My commitment to housing as a human right comes from my firsthand experience with housing insecurity. For seventeen years, I held a job with Easterseals, where I connected families with disabilities to important community programs and resources. Then, when Governor Tom Corbett cut funding for programs like these across the state, I lost my job and the families I had worked with for nearly two decades lost a life-sustaining program. I was raising four children, had student loans to pay, and struggled to make mortgage payments on my house. Suddenly and without adequate notice, I lost my house to sheriff sale and was on the brink of homelessness. This is why I spent my first term on City Council championing a groundbreaking eviction diversion program, reforming the rental application and screening process, advocating for rent control, and expanding access to affordable housing. It demonstrated for me that housing is not just where you sleep, it is the cornerstone of public health, financial stability, community safety, and childhood development — and it’s why I won’t stop fighting until every person in this city has access to safe, permanent, affordable housing.
My top priority for my second term is building a city where every resident feels safe in their neighborhood. As a North Philadelphian, I know gun violence is the result of a collapse of opportunities, relationships, and our social safety net. We must treat gun violence like the emergency it is and allocate resources accordingly. I believe in targeting resources to the blocks where the majority of violent incidents take place and making investments in communities that have been under-resourced for generations. Addressing the housing crisis will remain a top priority of mine. To build a city where everyone has what they need to thrive, we must aggressively fight evictions, displacement, and homelessness. This means expanding low-income and affordable housing, fighting gentrification, and giving community members a voice in neighborhood decisions. Lastly, I will continue to protect workers and build an economy that works for everyone. This means access to a living wage; safe and dignified treatment of workers; robust labor protections; and a tax structure that ensures public services are fully funded and everyone is paying their fair share.
As the first-ever Working Families Party City Councilmember I carved my own path and wrote my own blueprints for what being a third party elected official means. I won a race that no one thought that I could win by running on the issues that matter to working families and bringing in people who are usually disillusioned with politics-as-usual. People power is what propelled me to victory in 2019, and it is what has enabled me to deliver on my promises over the past three years. I am not afraid to shy away from hard issues. Whether it’s winning emergency COVID-19 paid sick leave for frontline workers, demanding the ultra-rich pay their fair share, protecting our reproductive rights, or addressing rental housing discrimination — I will always stand up to powerful interests to do what’s right. As a community organizer, I know how to build winning coalitions, activate social movements, and pass legislation that materially improves people’s lives. In my second City Council term, I plan to continue delivering real, measurable outcomes for working families.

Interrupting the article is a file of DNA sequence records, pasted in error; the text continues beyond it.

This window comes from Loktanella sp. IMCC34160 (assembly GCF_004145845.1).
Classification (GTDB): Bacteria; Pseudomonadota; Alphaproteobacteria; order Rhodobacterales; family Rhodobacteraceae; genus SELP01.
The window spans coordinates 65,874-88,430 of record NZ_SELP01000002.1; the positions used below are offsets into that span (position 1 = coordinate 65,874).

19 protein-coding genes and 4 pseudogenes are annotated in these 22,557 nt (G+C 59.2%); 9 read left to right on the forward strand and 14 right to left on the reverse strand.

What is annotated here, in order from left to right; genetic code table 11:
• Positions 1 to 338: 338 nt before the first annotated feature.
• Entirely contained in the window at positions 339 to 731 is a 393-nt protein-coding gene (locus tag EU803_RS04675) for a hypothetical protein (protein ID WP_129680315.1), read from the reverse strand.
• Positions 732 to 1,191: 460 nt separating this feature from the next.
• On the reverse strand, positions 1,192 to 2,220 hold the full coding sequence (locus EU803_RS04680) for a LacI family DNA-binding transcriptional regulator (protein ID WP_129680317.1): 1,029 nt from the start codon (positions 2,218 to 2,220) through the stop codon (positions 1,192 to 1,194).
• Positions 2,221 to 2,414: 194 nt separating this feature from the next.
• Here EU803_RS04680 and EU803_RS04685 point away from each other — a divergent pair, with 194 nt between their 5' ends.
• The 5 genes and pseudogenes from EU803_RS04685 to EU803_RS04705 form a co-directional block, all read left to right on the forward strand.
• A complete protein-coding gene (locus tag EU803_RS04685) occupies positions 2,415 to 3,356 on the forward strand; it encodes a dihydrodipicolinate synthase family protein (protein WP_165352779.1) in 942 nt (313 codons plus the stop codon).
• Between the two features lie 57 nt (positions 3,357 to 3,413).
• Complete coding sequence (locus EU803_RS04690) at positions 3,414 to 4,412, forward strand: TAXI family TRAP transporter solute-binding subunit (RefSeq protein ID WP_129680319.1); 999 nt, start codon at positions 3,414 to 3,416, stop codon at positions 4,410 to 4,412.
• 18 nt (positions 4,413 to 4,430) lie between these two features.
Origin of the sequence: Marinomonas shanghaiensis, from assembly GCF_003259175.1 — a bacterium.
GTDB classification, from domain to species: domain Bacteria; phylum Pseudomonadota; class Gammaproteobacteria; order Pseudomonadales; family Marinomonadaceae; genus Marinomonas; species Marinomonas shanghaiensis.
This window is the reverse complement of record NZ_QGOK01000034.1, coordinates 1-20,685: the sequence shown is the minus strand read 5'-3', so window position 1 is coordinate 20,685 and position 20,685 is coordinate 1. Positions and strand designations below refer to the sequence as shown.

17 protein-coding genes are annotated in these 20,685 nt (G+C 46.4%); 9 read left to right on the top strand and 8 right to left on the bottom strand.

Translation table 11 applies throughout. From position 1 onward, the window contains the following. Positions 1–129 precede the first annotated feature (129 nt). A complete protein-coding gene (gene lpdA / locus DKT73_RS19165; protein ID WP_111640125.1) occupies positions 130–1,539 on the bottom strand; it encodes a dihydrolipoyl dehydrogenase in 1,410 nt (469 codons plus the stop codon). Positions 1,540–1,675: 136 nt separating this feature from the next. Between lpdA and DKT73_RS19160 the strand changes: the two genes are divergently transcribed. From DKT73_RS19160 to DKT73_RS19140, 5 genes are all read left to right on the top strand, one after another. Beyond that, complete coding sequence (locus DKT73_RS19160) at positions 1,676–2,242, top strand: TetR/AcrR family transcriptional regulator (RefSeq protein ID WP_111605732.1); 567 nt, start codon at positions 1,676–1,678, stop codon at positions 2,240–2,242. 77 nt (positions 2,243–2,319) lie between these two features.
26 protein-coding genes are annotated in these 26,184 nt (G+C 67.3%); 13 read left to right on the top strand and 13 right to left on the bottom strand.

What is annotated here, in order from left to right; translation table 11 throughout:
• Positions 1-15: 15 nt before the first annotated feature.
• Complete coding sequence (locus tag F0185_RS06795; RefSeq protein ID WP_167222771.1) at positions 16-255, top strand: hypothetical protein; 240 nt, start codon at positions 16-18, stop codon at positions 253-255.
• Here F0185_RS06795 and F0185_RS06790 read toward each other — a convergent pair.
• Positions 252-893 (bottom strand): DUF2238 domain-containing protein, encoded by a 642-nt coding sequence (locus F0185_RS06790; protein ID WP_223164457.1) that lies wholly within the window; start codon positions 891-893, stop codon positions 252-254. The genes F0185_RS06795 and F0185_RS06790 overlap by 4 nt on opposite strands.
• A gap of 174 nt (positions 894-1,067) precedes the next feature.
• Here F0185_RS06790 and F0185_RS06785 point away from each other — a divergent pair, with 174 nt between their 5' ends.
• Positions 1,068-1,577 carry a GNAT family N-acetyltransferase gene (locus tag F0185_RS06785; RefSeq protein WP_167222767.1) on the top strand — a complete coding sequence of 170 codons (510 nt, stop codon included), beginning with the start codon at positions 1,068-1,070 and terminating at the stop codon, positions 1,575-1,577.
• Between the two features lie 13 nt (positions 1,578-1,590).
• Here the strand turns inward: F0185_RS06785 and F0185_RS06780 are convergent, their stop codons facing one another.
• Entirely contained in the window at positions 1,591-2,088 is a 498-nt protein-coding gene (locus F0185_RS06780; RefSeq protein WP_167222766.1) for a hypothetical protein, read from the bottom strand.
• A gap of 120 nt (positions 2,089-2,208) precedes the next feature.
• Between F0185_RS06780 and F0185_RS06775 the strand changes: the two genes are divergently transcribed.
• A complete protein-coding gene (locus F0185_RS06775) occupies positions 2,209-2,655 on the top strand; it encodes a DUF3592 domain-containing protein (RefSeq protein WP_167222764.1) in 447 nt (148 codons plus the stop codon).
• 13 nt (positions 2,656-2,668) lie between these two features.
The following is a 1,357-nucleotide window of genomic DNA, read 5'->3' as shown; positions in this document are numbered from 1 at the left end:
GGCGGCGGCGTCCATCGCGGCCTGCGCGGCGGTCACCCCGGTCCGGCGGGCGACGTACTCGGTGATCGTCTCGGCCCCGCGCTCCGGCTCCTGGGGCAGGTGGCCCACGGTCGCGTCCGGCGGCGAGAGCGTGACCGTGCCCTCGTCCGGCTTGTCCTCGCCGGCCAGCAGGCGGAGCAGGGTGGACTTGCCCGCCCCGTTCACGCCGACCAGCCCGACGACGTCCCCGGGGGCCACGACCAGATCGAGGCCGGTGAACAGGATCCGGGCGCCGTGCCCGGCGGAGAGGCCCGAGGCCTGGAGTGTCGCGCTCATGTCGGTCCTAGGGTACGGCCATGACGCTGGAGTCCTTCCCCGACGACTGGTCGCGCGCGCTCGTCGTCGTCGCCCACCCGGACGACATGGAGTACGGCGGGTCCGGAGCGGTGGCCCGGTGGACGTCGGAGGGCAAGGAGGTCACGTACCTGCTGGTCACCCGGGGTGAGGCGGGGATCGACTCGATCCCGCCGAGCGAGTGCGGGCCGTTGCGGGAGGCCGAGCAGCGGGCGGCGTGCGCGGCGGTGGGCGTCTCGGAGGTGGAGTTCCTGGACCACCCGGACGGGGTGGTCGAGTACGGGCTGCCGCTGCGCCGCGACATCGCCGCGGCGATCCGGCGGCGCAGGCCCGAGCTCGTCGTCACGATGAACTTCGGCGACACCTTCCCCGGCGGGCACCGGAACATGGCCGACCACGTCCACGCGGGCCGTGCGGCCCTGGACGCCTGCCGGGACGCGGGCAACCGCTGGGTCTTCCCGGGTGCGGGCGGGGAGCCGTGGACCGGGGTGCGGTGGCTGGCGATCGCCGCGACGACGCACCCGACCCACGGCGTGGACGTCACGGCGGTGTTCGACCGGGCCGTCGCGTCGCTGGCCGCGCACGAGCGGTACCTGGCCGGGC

I am a natural coalition builder and trained restorative justice facilitator – both of which help me put politics aside and focus on how a given issue impacts people’s lives. As the sole Working Families Councilmember in City Hall, I am not beholden to any major party establishment. I pass legislation by building relationships that are grounded in a shared vision for change, and I have used that approach to win protections for low-wage workers, renters, and survivors of domestic violence. By bringing the voices of working people into City Hall and collaborating with my Council colleagues who represent that constituency, I have been able to win enormous victories for working people. When you are able to put labels and party politics aside, most people in Philadelphia want the same things. We all want a safe neighborhood for our children, a good job, an affordable house, good schools, and clean air. We all want access to healthcare when we are ill and care when we are old. While it can be difficult to see these core similarities, my background allows me to connect people across lines of difference and put the issues first.